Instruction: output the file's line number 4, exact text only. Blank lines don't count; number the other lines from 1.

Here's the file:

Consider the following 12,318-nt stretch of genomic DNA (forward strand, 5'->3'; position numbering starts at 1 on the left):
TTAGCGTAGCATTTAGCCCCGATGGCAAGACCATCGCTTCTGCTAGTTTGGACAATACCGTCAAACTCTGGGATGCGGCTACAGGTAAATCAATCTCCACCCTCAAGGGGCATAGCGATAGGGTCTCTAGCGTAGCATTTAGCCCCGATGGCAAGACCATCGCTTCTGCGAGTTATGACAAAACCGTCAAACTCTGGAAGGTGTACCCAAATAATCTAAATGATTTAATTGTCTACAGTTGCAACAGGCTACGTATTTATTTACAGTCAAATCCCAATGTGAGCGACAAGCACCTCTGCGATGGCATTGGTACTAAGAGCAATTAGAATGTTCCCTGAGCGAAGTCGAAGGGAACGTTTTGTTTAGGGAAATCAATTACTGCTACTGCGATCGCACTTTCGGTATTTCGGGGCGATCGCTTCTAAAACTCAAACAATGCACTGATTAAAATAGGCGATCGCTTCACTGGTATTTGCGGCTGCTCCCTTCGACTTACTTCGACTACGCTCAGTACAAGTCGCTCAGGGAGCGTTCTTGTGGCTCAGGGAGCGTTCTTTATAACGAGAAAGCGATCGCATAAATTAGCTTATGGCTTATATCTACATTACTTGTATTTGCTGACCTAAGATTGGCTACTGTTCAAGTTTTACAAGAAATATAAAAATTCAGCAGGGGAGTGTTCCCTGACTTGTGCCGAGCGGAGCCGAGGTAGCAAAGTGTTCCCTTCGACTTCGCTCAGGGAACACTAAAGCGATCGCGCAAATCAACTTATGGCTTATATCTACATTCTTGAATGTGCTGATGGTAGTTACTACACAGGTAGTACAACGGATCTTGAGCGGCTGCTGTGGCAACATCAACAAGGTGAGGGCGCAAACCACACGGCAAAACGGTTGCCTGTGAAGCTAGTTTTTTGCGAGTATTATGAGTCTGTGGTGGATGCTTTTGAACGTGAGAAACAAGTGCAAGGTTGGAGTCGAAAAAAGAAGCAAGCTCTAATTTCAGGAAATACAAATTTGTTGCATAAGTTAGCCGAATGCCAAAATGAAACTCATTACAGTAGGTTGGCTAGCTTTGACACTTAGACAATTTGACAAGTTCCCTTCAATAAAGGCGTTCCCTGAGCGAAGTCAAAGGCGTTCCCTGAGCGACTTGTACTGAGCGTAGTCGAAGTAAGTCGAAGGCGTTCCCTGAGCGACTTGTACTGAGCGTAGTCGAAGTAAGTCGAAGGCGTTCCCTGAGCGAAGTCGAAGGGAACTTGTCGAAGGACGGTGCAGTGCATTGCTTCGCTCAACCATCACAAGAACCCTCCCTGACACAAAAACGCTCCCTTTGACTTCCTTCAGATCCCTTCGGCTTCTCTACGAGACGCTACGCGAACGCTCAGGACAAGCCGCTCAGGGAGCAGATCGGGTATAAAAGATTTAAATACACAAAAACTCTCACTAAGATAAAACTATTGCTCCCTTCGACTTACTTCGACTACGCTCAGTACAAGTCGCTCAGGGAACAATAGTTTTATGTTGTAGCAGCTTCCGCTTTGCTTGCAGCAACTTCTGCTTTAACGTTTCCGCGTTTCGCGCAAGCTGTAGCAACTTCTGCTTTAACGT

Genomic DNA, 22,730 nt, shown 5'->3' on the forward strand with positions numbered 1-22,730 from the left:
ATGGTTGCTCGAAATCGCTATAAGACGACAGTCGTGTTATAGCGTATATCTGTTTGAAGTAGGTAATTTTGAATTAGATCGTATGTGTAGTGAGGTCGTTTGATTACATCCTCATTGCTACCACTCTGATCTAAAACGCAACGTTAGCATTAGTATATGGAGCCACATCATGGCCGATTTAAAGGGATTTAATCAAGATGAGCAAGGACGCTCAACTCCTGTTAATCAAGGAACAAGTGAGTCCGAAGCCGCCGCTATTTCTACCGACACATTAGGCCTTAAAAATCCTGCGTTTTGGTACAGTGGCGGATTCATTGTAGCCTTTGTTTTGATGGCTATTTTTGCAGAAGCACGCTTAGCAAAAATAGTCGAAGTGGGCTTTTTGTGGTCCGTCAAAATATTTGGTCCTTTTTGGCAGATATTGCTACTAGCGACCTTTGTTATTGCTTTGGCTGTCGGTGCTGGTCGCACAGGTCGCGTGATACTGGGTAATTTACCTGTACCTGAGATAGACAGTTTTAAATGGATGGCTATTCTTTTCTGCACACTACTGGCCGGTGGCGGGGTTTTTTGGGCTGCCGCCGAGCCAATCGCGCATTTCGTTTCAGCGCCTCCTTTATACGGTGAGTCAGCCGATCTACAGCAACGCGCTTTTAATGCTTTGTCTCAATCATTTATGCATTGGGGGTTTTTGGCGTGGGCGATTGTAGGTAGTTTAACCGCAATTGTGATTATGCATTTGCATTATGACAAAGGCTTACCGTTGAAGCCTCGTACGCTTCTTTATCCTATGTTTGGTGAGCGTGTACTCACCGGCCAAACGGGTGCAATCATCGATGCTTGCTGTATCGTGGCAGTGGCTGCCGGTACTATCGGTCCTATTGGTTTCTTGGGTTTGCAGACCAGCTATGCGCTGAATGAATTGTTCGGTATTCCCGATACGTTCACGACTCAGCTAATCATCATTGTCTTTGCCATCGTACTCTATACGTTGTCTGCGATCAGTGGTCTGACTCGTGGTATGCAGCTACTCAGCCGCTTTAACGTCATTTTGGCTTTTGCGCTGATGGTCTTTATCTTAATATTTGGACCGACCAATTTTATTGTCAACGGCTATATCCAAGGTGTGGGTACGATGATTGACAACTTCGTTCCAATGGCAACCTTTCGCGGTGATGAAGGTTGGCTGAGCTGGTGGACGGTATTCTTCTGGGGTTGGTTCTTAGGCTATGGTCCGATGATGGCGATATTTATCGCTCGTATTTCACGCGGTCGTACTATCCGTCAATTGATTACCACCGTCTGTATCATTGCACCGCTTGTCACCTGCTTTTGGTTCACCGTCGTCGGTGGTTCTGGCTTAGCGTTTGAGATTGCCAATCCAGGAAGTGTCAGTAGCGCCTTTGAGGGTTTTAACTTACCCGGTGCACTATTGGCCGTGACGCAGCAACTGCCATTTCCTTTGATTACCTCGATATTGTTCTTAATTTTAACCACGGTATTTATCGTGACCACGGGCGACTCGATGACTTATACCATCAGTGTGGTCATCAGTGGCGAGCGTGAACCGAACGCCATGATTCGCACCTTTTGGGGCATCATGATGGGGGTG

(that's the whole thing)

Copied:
ATGGTTGCTCGAAATCGCTATAAGACGACAGTCGTGTTATAGCGTATATCTGTTTGAAGTAGGTAATTTTGAATTAGATCGTATGTGTAGTGAGGTCGTTTGATTACATCCTCATTGCTACCACTCTGATCTAAAACGCAACGTTAGCATTAGTATATGGAGCCACATCATGGCCGATTTAAAGGGATTTAATCAAGATGAGCAAGGACGCTCAACTCCTGTTAATCAAGGAACAAGTGAGTCCGAAGCCGCCGCTATTTCTACCGACACATTAGGCCTTAAAAATCCTGCGTTTTGGTACAGTGGCGGATTCATTGTAGCCTTTGTTTTGATGGCTATTTTTGCAGAAGCACGCTTAGCAAAAATAGTCGAAGTGGGCTTTTTGTGGTCCGTCAAAATATTTGGTCCTTTTTGGCAGATATTGCTACTAGCGACCTTTGTTATTGCTTTGGCTGTCGGTGCTGGTCGCACAGGTCGCGTGATACTGGGTAATTTACCTGTACCTGAGATAGACAGTTTTAAATGGATGGCTATTCTTTTCTGCACACTACTGGCCGGTGGCGGGGTTTTTTGGGCTGCCGCCGAGCCAATCGCGCATTTCGTTTCAGCGCCTCCTTTATACGGTGAGTCAGCCGATCTACAGCAACGCGCTTTTAATGCTTTGTCTCAATCATTTATGCATTGGGGGTTTTTGGCGTGGGCGATTGTAGGTAGTTTAACCGCAATTGTGATTATGCATTTGCATTATGACAAAGGCTTACCGTTGAAGCCTCGTACGCTTCTTTATCCTATGTTTGGTGAGCGTGTACTCACCGGCCAAACGGGTGCAATCATCGATGCTTGCTGTATCGTGGCAGTGGCTGCCGGTACTATCGGTCCTATTGGTTTCTTGGGTTTGCAGACCAGCTATGCGCTGAATGAATTGTTCGGTATTCCCGATACGTTCACGACTCAGCTAATCATCATTGTCTTTGCCATCGTACTCTATACGTTGTCTGCGATCAGTGGTCTGACTCGTGGTATGCAGCTACTCAGCCGCTTTAACGTCATTTTGGCTTTTGCGCTGATGGTCTTTATCTTAATATTTGGACCGACCAATTTTATTGTCAACGGCTATATCCAAGGTGTGGGTACGATGATTGACAACTTCGTTCCAATGGCAACCTTTCGCGGTGATGAAGGTTGGCTGAGCTGGTGGACGGTATTCTTCTGGGGTTGGTTCTTAGGCTATGGTCCGATGATGGCGATATTTATCGCTCGTATTTCACGCGGTCGTACTATCCGTCAATTGATTACCACCGTCTGTATCATTGCACCGCTTGTCACCTGCTTTTGGTTCACCGTCGTCGGTGGTTCTGGCTTAGCGTTTGAGATTGCCAATCCAGGAAGTGTCAGTAGCGCCTTTGAGGGTTTTAACTTACCCGGTGCACTATTGGCCGTGACGCAGCAACTGCCATTTCCTTTGATTACCTCGATATTGTTCTTAATTTTAACCACGGTATTTATCGTGACCACGGGCGACTCGATGACTTATACCATCAGTGTGGTCATCAGTGGCGAGCGTGAACCGAACGCCATGATTCGCACCTTTTGGGGCATCATGATGGGGGTG